Steve (@StevieSanto): If Valentine falls to the Pistons, do they take him even if Sabonis is on the board?
Langlois: Wow. Too close to call for me. I like them both. Sabonis fills a more pressing need, but you could argue that while the Pistons have plenty of shooting guards – and, yes, I think that’s going to be Valentine’s position, even if he had some point guard skills and the necessary vision to play the position – they don’t have enough perimeter playmakers. I also understand there are legitimate questions about Sabonis’ ability to guard away from the basket – the growing number of mobile power forwards, essentially. If he can’t do that, it reduces his value. I think much of what Sabonis does will hold great appeal to Van Gundy – he rebounds, he plays extremely hard, he appears to have a high basketball IQ and he has the basis for a versatile scoring arsenal. But if Van Gundy has doubts about his ability to defend and about his ability to score inside due to a relatively short wing span and limited athleticism, those could be factors so limiting as to tip the scales to Valentine or any number of other players still on the board at 18. But let’s remember that there’s a better chance that both players will be gone when the Pistons pick than that both will be available. Those are two really good players. Neither is a sure-fire NBA starter or even a rotation player, but I’d have to think Pistons fans should be happy to land either one.
Kenny(@KennyDalen): You have three options: plug-and-play Denzel Valentine, potential-laden Thon Maker, strong and solid Cheikh Diallo. Who do you got?
Langlois: This is an easier call for me. I take Valentine here. But that’s based on what I know and I know a ton more about Valentine than the other two. You have to assume the Pistons feel a lot more comfortable with their knowledge of Maker and Diallo. Even though they haven’t been seen – like, practically never – by the public at large, Pistons scouts will have seen them in a few different settings, including workouts. (Both were at the combine and Diallo even took part in the five-on-five play. Maker has already been to Auburn Hills for a workout; Diallo might yet.) The Pistons, like everyone else, will have a far more thorough feel for Valentine than the two big men, but that doesn’t necessarily work in his favor. It just means they are probably more comfortable in their projection of what Valentine’s NBA impact will be. I think he’s going to be a good pro once he adjusts to the step up in size and strength of the players who’ll be defending him and to the speed of the game.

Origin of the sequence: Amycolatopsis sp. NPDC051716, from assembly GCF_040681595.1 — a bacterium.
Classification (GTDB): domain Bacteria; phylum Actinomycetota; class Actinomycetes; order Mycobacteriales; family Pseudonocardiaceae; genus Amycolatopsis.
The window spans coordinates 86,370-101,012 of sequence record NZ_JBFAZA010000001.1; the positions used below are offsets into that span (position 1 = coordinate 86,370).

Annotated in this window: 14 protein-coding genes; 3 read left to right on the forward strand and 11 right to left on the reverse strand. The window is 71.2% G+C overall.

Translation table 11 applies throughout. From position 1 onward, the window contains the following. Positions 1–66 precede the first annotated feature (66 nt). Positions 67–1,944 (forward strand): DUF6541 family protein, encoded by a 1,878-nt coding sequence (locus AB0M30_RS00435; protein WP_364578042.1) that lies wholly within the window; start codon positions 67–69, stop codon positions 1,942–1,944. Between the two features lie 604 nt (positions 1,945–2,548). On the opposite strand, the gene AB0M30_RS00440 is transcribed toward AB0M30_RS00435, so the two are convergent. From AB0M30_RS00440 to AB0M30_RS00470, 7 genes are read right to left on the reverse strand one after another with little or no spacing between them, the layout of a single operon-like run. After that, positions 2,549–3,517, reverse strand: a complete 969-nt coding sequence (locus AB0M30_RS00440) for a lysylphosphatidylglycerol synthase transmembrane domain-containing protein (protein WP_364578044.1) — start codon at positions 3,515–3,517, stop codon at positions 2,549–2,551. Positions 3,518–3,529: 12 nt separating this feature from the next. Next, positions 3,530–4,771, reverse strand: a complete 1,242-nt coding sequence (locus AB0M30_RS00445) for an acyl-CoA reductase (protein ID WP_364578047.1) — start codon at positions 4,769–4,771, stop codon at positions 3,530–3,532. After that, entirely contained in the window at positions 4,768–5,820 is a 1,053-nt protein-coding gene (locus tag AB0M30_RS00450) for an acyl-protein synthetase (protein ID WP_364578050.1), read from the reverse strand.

Steve (Battle Creek, Mich.): Would the Pistons trade the 18th pick for Taj Gibson? The Bulls are looking to go in a different direction and save some money. The Pistons would get their backup four and defense plus rim protection. He has a nice mid-range game and can play some small-ball center. Re-sign Anthony Tolliver for 3-point shooting. I think that solves the power forward position. Then they can use cap space for a backup point guard.